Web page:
Thursday, 18 July 2013
Almost a year after home athletes excelled at London 2012, one University of Worcester lecturer is out to ensure that Team GB strike gold again this summer.
Rebecca Foster, Senior Lecturer in Adapted PE, will next week travel to Sofia, Bulgaria, to coach the British track and field team in the 22nd Deaflympics – the elite level, multi-sport event for deaf athletes.
Former heptathlete Rebecca will manage a team of six track and field athletes, and is hopeful that British success will stimulate extra coverage and awareness of what is the world’s second longest-running multi-sport event, after the Olympics.
“We have good pedigree in the Deaflympics,” Rebecca explains. “One of my athletes , Lauren Peffers, is a former champion and the others are likely to be finalists, so all being well, we should bring a few medals back.
“It would be great if we could raise our profile as well. Awareness is very low – we always seem to get missed by the mainstream media, maybe because we just don’t shout loud enough.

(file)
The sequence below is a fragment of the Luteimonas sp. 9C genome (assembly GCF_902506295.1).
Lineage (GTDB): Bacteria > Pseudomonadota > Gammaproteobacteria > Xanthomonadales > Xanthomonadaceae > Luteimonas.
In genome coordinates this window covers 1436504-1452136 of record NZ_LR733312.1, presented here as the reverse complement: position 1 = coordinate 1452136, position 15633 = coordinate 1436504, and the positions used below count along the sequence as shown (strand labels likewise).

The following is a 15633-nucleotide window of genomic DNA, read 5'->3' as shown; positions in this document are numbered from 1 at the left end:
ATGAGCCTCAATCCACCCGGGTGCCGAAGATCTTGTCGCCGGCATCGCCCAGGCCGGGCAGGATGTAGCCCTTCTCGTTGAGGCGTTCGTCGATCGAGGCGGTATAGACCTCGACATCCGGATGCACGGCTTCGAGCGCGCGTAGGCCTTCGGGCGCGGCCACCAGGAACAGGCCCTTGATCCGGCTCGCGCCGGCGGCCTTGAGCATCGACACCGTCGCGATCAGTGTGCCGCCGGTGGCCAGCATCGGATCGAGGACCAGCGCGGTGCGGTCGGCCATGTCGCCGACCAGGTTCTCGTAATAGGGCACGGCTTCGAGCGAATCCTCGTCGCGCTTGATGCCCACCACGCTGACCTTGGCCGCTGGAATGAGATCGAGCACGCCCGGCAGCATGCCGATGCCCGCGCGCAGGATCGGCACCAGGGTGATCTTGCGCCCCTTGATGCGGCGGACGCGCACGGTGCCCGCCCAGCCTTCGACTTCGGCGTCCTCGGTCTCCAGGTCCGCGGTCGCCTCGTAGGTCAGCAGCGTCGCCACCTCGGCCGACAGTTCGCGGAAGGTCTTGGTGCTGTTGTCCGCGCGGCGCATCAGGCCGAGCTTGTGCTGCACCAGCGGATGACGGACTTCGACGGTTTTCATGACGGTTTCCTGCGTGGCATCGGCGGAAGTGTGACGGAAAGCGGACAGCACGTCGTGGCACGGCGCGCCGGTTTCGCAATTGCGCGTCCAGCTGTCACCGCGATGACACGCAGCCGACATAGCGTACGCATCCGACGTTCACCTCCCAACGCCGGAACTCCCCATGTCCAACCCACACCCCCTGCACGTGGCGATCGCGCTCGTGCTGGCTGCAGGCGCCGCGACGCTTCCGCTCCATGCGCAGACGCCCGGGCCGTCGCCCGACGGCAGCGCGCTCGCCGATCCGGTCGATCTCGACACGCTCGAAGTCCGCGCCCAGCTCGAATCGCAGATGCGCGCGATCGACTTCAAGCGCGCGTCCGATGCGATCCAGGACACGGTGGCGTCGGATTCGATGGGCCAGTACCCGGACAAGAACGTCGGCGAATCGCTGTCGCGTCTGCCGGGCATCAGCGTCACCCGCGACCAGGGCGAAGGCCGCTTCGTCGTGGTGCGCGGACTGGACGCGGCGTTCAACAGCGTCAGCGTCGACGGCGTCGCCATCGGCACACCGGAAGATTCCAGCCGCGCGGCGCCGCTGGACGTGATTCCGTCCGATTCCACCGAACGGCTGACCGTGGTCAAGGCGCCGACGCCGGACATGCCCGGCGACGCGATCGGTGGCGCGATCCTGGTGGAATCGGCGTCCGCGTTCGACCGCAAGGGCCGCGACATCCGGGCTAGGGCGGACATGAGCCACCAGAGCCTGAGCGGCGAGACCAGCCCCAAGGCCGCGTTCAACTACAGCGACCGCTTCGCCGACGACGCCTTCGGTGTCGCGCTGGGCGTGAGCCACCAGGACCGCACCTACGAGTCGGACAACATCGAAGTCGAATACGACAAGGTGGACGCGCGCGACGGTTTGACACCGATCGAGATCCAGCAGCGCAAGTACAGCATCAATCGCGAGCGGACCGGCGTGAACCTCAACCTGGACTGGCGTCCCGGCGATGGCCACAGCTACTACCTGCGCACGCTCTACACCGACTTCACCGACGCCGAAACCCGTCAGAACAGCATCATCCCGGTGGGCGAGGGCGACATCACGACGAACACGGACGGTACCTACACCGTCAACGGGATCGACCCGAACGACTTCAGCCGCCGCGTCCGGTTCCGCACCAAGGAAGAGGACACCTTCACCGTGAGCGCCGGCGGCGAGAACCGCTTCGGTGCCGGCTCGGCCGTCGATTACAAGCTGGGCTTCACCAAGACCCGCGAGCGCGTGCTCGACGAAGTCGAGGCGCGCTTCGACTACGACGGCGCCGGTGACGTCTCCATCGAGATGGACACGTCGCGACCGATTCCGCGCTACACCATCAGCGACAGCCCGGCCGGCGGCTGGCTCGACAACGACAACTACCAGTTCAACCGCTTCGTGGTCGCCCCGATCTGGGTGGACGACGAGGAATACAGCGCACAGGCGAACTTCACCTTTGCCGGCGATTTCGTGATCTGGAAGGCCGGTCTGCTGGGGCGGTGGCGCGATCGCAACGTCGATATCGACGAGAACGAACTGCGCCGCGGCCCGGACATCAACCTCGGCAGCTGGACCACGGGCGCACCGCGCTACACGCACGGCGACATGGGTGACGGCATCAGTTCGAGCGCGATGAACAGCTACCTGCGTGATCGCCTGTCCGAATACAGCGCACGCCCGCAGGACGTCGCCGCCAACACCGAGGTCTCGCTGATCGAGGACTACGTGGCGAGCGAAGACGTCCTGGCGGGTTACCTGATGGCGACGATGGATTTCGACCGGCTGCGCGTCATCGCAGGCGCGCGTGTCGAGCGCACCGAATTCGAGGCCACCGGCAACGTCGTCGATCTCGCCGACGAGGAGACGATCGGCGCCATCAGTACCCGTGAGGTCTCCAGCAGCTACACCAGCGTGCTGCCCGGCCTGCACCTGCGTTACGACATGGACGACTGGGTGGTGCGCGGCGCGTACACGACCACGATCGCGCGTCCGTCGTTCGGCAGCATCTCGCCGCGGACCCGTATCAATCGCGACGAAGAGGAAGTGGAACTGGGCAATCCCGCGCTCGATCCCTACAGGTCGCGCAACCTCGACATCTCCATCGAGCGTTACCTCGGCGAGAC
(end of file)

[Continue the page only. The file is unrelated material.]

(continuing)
“All the athletes, coaches and volunteers have to fund their own trips and training, so it’s difficult, and we’re always a year behind the Olympics and Paralympics, so the Deaflympics have never really had a great deal of exposure.”
Last year’s Paralympics saw a huge increase in coverage, attendances and awareness of the traditional Olympic follow-up event, and, although Rebecca is doubtful that this will directly benefit the Deaflympics, she is hopeful that a similar breakthrough isn’t too far away.
“Last year was a big breakthrough for the Paralympics in many ways,” she says. “So it might be that, in another four years, the Deaflympics gets increased promotion, more exposure and more awareness.”
The Sofia games will be the third Deaflympics that Rebecca has attended, and she is incredibly proud of her involvement.
She explains: “It’s a huge privilege for me, because it gives me a snapshot into the society of athletes who are all deeply passionate about their sport.
“They are all highly competitive, but they also value the sense of society, belonging and unity they get at the Deaflympics, and the fact that they are not at a disadvantage.”
Rebecca, who will be conducting research during the event, also hopes that the links she can establish between the University and the country’s best deaf athletes will benefit Sport and Exercise students.
“We had the GB deaf women’s football team here recently, and it stimulated lots of interest among the students,” she explains. “Hopefully the work I do will help to inspire the next generation of coaches and team managers – it’s a great opportunity for students.”